explained that the automatic stay in 362(a)(1) is not designed to be an offensive weapon to allow
a debtor to breach a post-bankruptcy petition contract. The court analyzed the purposes behind
the bankruptcy laws and explained that one purpose would be severely undermined by allowing a
debtor to hide behind section 362(a) in a suit arising after the bankruptcy petition was filed
because repayment or reorganization plans would be hampered if post-petition creditors were
discouraged from conducting business with the debtor. Id. The court found that the automatic
stay does not apply to a case commenced after a bankruptcy petition is filed. Id.
The court went on to note in a lengthy footnote, however, that there are other aspects of
§362(a) which could apply. Id. at 100 n.2. The court explained that its “conclusion that a breach
of contract case for which the cause of action arose after the petition in bankruptcy was filed is
not stayed by 11 U.S.C. §362(a) does not mean that the plaintiff can defeat other aspects of
section 362(a) and satisfy its default judgment.” Id. The court noted that other aspects of 362(a)
“severely limit the ability of a plaintiff to satisfy a judgment it may receive even if the original
action was not prohibited by §362(a)(1),” such as §363(a)(3). Id. In the analysis within the
footnote, the Turner court relied on another case for the proposition that “although section
362(a)(1) is inapplicable to proceedings commenced after the bankruptcy petition is filed, that
creditor would still have to obtain relief from the stay before attaching, or executing on, the
property of the estate.” Id. (citing In re Anderson, 23 B.R. 174, 175 (Bankr. N.D. Ill. 1982)).
Other decisions within this circuit have also applied that rule, finding that it is the enforcement of
claims that arise post-petition which may be prohibited by the automatic stay. See Matter of
Growth Dev. Corp., 168 B.R. 1009, 1014 (Bankr. N.D. Ga. 1994).
Other courts outside of this circuit apply similar analysis, finding that as long as the
chapter 13 case is pending, “relief from the automatic stay may be required before the movant is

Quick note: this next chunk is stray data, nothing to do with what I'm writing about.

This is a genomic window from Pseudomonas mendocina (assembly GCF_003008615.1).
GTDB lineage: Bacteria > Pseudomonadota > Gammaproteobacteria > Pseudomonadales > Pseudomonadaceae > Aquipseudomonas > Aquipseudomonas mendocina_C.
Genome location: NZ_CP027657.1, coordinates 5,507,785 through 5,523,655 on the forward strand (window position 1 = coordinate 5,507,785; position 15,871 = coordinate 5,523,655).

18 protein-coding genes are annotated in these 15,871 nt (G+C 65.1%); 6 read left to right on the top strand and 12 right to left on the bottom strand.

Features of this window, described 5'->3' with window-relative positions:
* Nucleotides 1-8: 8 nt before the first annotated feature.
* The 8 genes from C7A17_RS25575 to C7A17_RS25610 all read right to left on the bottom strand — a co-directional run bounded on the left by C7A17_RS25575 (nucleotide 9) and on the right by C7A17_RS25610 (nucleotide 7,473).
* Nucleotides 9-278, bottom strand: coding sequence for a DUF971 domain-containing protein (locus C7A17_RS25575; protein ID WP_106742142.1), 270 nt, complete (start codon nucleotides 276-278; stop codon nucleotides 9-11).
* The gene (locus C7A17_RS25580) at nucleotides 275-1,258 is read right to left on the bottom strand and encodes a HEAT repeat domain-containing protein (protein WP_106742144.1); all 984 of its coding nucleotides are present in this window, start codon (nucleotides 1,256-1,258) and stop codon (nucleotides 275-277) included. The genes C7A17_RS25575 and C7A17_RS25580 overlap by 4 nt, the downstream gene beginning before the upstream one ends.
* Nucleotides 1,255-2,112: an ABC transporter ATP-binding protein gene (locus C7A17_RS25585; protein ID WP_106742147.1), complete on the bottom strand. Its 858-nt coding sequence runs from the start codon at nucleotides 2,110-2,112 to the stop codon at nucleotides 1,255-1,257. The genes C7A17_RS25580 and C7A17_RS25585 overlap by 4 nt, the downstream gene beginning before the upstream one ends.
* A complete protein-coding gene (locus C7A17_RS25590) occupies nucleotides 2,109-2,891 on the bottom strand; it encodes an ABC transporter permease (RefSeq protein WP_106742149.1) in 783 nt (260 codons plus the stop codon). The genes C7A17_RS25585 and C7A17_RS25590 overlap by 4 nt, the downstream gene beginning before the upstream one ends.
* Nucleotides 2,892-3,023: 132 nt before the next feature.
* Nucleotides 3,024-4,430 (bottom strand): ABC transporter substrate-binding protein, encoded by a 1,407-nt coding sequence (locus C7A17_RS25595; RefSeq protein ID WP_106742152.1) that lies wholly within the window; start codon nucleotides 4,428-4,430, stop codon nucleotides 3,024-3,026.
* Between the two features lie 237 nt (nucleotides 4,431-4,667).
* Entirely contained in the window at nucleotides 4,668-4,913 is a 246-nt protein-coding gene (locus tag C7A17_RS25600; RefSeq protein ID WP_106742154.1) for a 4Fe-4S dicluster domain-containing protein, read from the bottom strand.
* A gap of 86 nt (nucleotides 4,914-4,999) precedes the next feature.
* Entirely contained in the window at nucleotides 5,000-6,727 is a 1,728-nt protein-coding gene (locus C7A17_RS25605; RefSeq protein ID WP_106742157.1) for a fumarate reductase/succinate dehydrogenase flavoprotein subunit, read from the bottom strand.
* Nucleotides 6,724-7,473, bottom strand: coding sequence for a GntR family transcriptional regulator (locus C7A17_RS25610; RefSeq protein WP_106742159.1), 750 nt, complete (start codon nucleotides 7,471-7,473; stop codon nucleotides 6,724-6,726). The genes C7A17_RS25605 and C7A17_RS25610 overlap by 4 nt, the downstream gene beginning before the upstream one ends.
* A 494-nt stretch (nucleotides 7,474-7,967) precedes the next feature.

permitted to enforce any judgment she may obtain.” In re Shuman, 122 B.R. 317, 318 (Bankr.
S.D. Ohio 1990). Rrelying in part on Turner, the Fourth Circuit concluded that 11 U.S.C.
§362(a)(1) did not bar an action as a result of a post-petition breach of contract, but reasoned that
“[b]ecause attachment or execution of a judgment obtained as a result of a post-petition claim
would fall within the stay provision of subsections 362(a)(3) and (4), a creditor must obtain relief
from the stay to satisfy a judgment against property of the bankruptcy estate.” Bellini Imports,
Ltd. v. Mason and Dixon Lines, Inc., 944 F.2d 199, 201-02 (4th Cir. 1991); see also In re Al’s
Transmission Service, Inc., No. 95-1-1579-PM, 1995 WL 781697, at *1 (Bankr. D. Md. Dec. 28,
1995)(stating “the automatic stay does prevent a post-petition creditor from satisfying such a
claim with property of the estate.”)(citing 11 U.S.C. §362(a)(3); In re Grown Development
Corp., 168 B.R. 1009, 1016 (Bankr. N.D. Ga. 1994)).
While non-binding cases cited by the Defendant may support a stay of claims at this point
pursuant to §362(a)(3), the Turner decision, affirmed by the Eleventh Circuit, and relied on by
other courts, adopts a position, urged by the Plaintiff here, that the Plaintiff’s post-petition claims
ought to be allowed to proceed, and that the stay in §362(a)(3) applies only if a judgment is
sought to be enforced against property of Dunn’s bankruptcy estate. This court will follow that
For the reasons discussed, following the analysis of the Turner case affirmed by the
Eleventh Circuit and subsequently followed by other courts, this court concludes that the post-
bankruptcy petition claims in this case are not subject to the stay pursuant to 11 U.S.C. §362(a)
at this time.
DONE this 22nd day of May, 2017.
/s/ W. Harold Albritton
W. HAROLD ALBRITTON
SENIOR UNITED STATES DISTRICT JUDGE